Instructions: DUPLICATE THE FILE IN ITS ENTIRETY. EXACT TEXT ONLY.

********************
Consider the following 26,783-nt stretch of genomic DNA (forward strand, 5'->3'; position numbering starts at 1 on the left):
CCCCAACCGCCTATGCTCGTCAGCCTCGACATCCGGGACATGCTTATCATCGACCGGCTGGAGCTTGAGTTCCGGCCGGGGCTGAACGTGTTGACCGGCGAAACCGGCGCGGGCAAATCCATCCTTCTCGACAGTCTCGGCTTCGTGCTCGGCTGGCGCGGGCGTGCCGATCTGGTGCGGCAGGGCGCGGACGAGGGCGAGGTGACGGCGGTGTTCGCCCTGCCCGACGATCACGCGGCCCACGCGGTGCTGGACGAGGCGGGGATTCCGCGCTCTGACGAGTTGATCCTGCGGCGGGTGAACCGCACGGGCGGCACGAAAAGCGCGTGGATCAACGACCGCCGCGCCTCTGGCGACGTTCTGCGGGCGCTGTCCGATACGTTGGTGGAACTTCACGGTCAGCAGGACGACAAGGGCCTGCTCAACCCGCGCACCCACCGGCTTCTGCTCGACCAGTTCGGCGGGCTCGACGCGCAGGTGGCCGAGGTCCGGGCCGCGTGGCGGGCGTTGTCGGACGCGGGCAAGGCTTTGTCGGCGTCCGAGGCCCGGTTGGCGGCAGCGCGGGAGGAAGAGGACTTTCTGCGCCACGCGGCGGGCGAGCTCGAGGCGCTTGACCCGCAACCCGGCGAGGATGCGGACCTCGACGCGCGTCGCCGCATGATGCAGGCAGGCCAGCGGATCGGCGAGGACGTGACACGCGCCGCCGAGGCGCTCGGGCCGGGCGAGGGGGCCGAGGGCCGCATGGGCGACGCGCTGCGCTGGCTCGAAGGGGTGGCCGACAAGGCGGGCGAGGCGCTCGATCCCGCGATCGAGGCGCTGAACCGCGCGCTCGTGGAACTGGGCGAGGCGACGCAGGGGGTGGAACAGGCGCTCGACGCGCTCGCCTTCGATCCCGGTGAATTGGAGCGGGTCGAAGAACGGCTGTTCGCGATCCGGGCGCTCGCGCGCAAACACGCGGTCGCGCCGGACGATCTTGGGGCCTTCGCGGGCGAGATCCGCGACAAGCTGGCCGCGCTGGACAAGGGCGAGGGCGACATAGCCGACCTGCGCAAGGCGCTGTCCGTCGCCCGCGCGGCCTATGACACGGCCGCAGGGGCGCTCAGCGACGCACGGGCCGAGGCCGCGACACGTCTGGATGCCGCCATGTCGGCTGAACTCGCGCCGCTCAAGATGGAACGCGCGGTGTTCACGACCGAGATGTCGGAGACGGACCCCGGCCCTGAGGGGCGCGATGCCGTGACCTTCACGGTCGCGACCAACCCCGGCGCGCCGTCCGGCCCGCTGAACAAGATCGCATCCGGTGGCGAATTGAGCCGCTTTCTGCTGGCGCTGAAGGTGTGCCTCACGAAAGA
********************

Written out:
Consider the following 26,783-nt stretch of genomic DNA (forward strand, 5'->3'; position numbering starts at 1 on the left):
CCCCAACCGCCTATGCTCGTCAGCCTCGACATCCGGGACATGCTTATCATCGACCGGCTGGAGCTTGAGTTCCGGCCGGGGCTGAACGTGTTGACCGGCGAAACCGGCGCGGGCAAATCCATCCTTCTCGACAGTCTCGGCTTCGTGCTCGGCTGGCGCGGGCGTGCCGATCTGGTGCGGCAGGGCGCGGACGAGGGCGAGGTGACGGCGGTGTTCGCCCTGCCCGACGATCACGCGGCCCACGCGGTGCTGGACGAGGCGGGGATTCCGCGCTCTGACGAGTTGATCCTGCGGCGGGTGAACCGCACGGGCGGCACGAAAAGCGCGTGGATCAACGACCGCCGCGCCTCTGGCGACGTTCTGCGGGCGCTGTCCGATACGTTGGTGGAACTTCACGGTCAGCAGGACGACAAGGGCCTGCTCAACCCGCGCACCCACCGGCTTCTGCTCGACCAGTTCGGCGGGCTCGACGCGCAGGTGGCCGAGGTCCGGGCCGCGTGGCGGGCGTTGTCGGACGCGGGCAAGGCTTTGTCGGCGTCCGAGGCCCGGTTGGCGGCAGCGCGGGAGGAAGAGGACTTTCTGCGCCACGCGGCGGGCGAGCTCGAGGCGCTTGACCCGCAACCCGGCGAGGATGCGGACCTCGACGCGCGTCGCCGCATGATGCAGGCAGGCCAGCGGATCGGCGAGGACGTGACACGCGCCGCCGAGGCGCTCGGGCCGGGCGAGGGGGCCGAGGGCCGCATGGGCGACGCGCTGCGCTGGCTCGAAGGGGTGGCCGACAAGGCGGGCGAGGCGCTCGATCCCGCGATCGAGGCGCTGAACCGCGCGCTCGTGGAACTGGGCGAGGCGACGCAGGGGGTGGAACAGGCGCTCGACGCGCTCGCCTTCGATCCCGGTGAATTGGAGCGGGTCGAAGAACGGCTGTTCGCGATCCGGGCGCTCGCGCGCAAACACGCGGTCGCGCCGGACGATCTTGGGGCCTTCGCGGGCGAGATCCGCGACAAGCTGGCCGCGCTGGACAAGGGCGAGGGCGACATAGCCGACCTGCGCAAGGCGCTGTCCGTCGCCCGCGCGGCCTATGACACGGCCGCAGGGGCGCTCAGCGACGCACGGGCCGAGGCCGCGACACGTCTGGATGCCGCCATGTCGGCTGAACTCGCGCCGCTCAAGATGGAACGCGCGGTGTTCACGACCGAGATGTCGGAGACGGACCCCGGCCCTGAGGGGCGCGATGCCGTGACCTTCACGGTCGCGACCAACCCCGGCGCGCCGTCCGGCCCGCTGAACAAGATCGCATCCGGTGGCGAATTGAGCCGCTTTCTGCTGGCGCTGAAGGTGTGCCTCACGAAAGA